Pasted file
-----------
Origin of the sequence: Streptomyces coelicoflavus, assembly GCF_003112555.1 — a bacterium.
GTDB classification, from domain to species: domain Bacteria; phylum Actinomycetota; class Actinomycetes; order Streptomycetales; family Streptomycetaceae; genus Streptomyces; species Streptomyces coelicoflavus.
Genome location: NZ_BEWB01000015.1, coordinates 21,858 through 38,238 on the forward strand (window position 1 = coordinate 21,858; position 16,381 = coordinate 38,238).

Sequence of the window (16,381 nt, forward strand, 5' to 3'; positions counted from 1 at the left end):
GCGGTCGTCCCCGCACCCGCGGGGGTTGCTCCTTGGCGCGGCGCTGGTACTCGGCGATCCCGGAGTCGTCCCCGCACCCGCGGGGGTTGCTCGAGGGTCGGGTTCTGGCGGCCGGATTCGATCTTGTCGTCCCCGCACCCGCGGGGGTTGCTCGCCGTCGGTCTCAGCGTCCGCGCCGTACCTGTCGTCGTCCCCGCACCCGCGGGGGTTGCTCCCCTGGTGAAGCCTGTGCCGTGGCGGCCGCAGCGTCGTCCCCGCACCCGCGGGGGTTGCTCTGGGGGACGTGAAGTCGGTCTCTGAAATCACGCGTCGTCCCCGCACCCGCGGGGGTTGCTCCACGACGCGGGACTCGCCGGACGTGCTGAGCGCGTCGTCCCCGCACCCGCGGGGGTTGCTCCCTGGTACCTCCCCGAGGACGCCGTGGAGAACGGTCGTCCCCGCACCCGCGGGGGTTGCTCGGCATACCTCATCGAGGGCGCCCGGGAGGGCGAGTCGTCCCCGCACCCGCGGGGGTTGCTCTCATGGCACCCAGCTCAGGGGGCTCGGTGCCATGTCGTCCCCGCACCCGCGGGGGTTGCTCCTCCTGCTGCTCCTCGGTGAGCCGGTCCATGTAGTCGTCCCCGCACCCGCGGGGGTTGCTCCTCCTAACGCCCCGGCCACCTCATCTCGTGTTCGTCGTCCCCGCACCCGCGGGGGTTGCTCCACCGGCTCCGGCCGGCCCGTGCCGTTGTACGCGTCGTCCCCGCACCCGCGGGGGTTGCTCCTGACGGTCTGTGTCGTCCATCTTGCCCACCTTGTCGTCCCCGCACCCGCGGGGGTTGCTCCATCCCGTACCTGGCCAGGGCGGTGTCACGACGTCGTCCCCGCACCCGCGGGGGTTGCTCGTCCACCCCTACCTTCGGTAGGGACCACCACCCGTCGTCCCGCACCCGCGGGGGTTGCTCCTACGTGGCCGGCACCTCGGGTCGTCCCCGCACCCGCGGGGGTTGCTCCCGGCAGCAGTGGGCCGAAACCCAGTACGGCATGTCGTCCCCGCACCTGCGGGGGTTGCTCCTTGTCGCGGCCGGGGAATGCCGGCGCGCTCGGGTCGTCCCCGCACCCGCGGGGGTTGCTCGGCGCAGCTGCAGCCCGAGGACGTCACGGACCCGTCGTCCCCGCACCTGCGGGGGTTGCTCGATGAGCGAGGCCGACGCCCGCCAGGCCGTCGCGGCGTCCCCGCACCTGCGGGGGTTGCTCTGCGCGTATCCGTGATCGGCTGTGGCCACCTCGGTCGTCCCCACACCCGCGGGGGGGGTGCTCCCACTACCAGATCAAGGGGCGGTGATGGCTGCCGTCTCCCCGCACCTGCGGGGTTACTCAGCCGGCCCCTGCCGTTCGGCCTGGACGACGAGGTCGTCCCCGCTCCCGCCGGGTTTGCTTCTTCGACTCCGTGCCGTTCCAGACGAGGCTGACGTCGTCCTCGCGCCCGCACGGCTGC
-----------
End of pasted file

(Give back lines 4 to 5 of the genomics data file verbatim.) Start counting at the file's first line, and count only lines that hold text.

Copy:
Sequence of the window (16,381 nt, forward strand, 5' to 3'; positions counted from 1 at the left end):
GCGGTCGTCCCCGCACCCGCGGGGGTTGCTCCTTGGCGCGGCGCTGGTACTCGGCGATCCCGGAGTCGTCCCCGCACCCGCGGGGGTTGCTCGAGGGTCGGGTTCTGGCGGCCGGATTCGATCTTGTCGTCCCCGCACCCGCGGGGGTTGCTCGCCGTCGGTCTCAGCGTCCGCGCCGTACCTGTCGTCGTCCCCGCACCCGCGGGGGTTGCTCCCCTGGTGAAGCCTGTGCCGTGGCGGCCGCAGCGTCGTCCCCGCACCCGCGGGGGTTGCTCTGGGGGACGTGAAGTCGGTCTCTGAAATCACGCGTCGTCCCCGCACCCGCGGGGGTTGCTCCACGACGCGGGACTCGCCGGACGTGCTGAGCGCGTCGTCCCCGCACCCGCGGGGGTTGCTCCCTGGTACCTCCCCGAGGACGCCGTGGAGAACGGTCGTCCCCGCACCCGCGGGGGTTGCTCGGCATACCTCATCGAGGGCGCCCGGGAGGGCGAGTCGTCCCCGCACCCGCGGGGGTTGCTCTCATGGCACCCAGCTCAGGGGGCTCGGTGCCATGTCGTCCCCGCACCCGCGGGGGTTGCTCCTCCTGCTGCTCCTCGGTGAGCCGGTCCATGTAGTCGTCCCCGCACCCGCGGGGGTTGCTCCTCCTAACGCCCCGGCCACCTCATCTCGTGTTCGTCGTCCCCGCACCCGCGGGGGTTGCTCCACCGGCTCCGGCCGGCCCGTGCCGTTGTACGCGTCGTCCCCGCACCCGCGGGGGTTGCTCCTGACGGTCTGTGTCGTCCATCTTGCCCACCTTGTCGTCCCCGCACCCGCGGGGGTTGCTCCATCCCGTACCTGGCCAGGGCGGTGTCACGACGTCGTCCCCGCACCCGCGGGGGTTGCTCGTCCACCCCTACCTTCGGTAGGGACCACCACCCGTCGTCCCGCACCCGCGGGGGTTGCTCCTACGTGGCCGGCACCTCGGGTCGTCCCCGCACCCGCGGGGGTTGCTCCCGGCAGCAGTGGGCCGAAACCCAGTACGGCATGTCGTCCCCGCACCTGCGGGGGTTGCTCCTTGTCGCGGCCGGGGAATGCCGGCGCGCTCGGGTCGTCCCCGCACCCGCGGGGGTTGCTCGGCGCAGCTGCAGCCCGAGGACGTCACGGACCCGTCGTCCCCGCACCTGCGGGGGTTGCTCGATGAGCGAGGCCGACGCCCGCCAGGCCGTCGCGGCGTCCCCGCACCTGCGGGGGTTGCTCTGCGCGTATCCGTGATCGGCTGTGGCCACCTCGGTCGTCCCCACACCCGCGGGGGGGGTGCTCCCACTACCAGATCAAGGGGCGGTGATGGCTGCCGTCTCCCCGCACCTGCGGGGTTACTCAGCCGGCCCCTGCCGTTCGGCCTGGACGACGAGGTCGTCCCCGCTCCCGCCGGGTTTGCTTCTTCGACTCCGTGCCGTTCCAGACGAGGCTGACGTCGTCCTCGCGCCCGCACGGCTGC